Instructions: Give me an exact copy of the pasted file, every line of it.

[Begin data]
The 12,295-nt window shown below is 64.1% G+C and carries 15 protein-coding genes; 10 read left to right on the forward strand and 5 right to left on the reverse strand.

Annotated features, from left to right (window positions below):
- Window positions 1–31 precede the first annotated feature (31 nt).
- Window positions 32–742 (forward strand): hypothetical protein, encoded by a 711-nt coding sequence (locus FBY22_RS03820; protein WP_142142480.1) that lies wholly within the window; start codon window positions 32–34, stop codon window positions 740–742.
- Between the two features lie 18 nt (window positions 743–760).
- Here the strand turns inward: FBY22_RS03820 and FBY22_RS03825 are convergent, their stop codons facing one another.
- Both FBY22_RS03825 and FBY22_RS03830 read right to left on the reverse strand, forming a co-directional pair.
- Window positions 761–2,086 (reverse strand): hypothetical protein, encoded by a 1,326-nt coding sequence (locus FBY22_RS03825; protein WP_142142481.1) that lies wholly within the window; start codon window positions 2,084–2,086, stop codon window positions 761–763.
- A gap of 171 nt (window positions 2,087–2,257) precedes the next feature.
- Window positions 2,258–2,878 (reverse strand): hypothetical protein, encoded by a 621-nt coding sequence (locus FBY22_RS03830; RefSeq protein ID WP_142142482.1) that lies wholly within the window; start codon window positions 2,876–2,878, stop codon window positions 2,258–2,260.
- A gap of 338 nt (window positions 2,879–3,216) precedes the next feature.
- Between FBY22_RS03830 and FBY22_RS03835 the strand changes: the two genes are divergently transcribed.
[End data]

The 12,295-nt window shown below is 64.1% G+C and carries 15 protein-coding genes; 10 read left to right on the forward strand and 5 right to left on the reverse strand.

Annotated features, from left to right (window positions below):
- Window positions 1–31 precede the first annotated feature (31 nt).
- Window positions 32–742 (forward strand): hypothetical protein, encoded by a 711-nt coding sequence (locus FBY22_RS03820; protein WP_142142480.1) that lies wholly within the window; start codon window positions 32–34, stop codon window positions 740–742.
- Between the two features lie 18 nt (window positions 743–760).
- Here the strand turns inward: FBY22_RS03820 and FBY22_RS03825 are convergent, their stop codons facing one another.
- Both FBY22_RS03825 and FBY22_RS03830 read right to left on the reverse strand, forming a co-directional pair.
- Window positions 761–2,086 (reverse strand): hypothetical protein, encoded by a 1,326-nt coding sequence (locus FBY22_RS03825; protein WP_142142481.1) that lies wholly within the window; start codon window positions 2,084–2,086, stop codon window positions 761–763.
- A gap of 171 nt (window positions 2,087–2,257) precedes the next feature.
- Window positions 2,258–2,878 (reverse strand): hypothetical protein, encoded by a 621-nt coding sequence (locus FBY22_RS03830; RefSeq protein ID WP_142142482.1) that lies wholly within the window; start codon window positions 2,876–2,878, stop codon window positions 2,258–2,260.
- A gap of 338 nt (window positions 2,879–3,216) precedes the next feature.
- Between FBY22_RS03830 and FBY22_RS03835 the strand changes: the two genes are divergently transcribed.